(TibetanReview.net, Mar04, 2011) China warned foreign journalists Mar 2 that they should obey restrictions on covering proposed jasmine rallies called by an online protest campaign or face possible loss of their permission to work in the country. The AFP and other news services Mar 2 and 3 said police in Beijing had requested meetings with foreign journalists in recent days, and had called in more than a dozen reporters on Mar 2 and 3 to inform them about the new restrictions.
The report cited police as having told the reporters that failure to comply with the restrictions on reporting at proposed rally locations could impact future government approval for them to work in the country. AP Mar 3 cited the Foreign Correspondents' Club of China as saying in a statement that some journalists had reported having been accused by police "of trying to help stir up a revolution, disrupt harmony in China and simply cause trouble."
And the www.csmonitor.com Mar 3 cited the Chinese government as having threatened foreign correspondents that their visas would be revoked if they continued to try to report on demonstrations held as part of a Chinese “Jasmine Revolution”. Likewise, www.voanews.com Mar 3 noticed that China was changing how foreign journalist could work in the country, with reporters being warned they risked expulsion if they tried to cover pro-democracy rallies.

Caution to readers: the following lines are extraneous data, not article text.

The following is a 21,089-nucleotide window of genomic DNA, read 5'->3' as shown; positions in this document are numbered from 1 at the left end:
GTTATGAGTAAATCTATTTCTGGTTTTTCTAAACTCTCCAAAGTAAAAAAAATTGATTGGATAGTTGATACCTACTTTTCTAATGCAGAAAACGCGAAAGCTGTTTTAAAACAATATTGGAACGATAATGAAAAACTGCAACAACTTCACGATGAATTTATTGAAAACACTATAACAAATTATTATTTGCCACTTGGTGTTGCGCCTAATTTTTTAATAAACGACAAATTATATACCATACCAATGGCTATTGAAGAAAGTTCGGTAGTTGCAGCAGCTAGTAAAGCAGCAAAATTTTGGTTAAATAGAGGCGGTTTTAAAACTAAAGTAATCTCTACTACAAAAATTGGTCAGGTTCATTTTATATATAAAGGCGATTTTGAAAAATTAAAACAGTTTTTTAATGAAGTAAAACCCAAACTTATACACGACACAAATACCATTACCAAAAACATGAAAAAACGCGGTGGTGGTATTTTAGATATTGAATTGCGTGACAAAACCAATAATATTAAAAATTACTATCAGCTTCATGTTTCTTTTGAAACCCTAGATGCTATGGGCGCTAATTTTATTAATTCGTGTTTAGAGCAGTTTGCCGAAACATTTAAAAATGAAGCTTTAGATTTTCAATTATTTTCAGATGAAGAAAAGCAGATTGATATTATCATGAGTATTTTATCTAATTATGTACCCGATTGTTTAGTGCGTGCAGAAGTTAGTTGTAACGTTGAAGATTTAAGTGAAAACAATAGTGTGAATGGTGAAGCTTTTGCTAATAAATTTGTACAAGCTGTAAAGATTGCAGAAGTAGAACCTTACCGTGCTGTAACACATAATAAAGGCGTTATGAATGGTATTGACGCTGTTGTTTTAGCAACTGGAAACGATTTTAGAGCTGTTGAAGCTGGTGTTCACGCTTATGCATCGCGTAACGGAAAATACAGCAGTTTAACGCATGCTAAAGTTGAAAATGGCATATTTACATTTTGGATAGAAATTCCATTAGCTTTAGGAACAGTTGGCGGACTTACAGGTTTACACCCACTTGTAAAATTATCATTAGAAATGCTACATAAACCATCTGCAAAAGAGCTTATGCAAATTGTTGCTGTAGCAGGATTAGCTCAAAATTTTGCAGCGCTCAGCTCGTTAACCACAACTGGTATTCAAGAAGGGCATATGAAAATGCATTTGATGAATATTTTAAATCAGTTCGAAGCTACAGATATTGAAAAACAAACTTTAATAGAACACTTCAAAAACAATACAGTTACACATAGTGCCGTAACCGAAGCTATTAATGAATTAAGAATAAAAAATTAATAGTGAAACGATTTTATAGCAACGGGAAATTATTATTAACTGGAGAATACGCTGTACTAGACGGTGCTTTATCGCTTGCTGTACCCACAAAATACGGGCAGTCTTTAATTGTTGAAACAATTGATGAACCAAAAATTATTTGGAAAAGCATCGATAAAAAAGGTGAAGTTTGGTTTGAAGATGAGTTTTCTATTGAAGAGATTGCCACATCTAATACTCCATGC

The report said foreign journalists had been given only vague instructions on how to obtain permission to report at demonstration sites in Beijing. It added that they had been told to apply for approval with police, but some had been refused permission even after applying, or told to submit further documentation.
It added that in Shanghai, reporters had been told outright they could not report in the area near the Peace Cinema – the city's "Jasmine" site. In Beijing, several foreign journalists, including from the AFP, were said to have also reported attacks on their personal email accounts.
Asked to explain the police actions, foreign ministry spokeswoman Ms Jiang Yu was reported to have told journalists Mar 1 they must "cooperate" with police and follow the rules. "Foreign journalists should respect and abide by China's laws and regulations... Beijing is a very big city with a large population. It is important to maintain normal order," Jiang was quoted as saying.
Like many other international news services, the www.csmonitor.com report said the new threats against foreign reporters, including “being arrested or detained until the visa or work permit is canceled”, appeared to mark a significant step back from the liberalized reporting regulations introduced four years ago, which specified that “to interview organizations or individuals in China, foreign journalists need only to obtain their prior consent.”
Reuters Mar 3 noted that protests that had toppled authoritarian Arab governments had reinforced Chinese leaders' vigilance about defending one-party control, a priority since the Communist Party crushed pro-democracy protests in June 1989. It added that those official anxieties were sure to multiply as President Hu Jintao prepared to hand power to a successor in late 2012.
The report said China was also locking down droves of people it feared could stir unrest during the annual parliament session beginning Mar 5.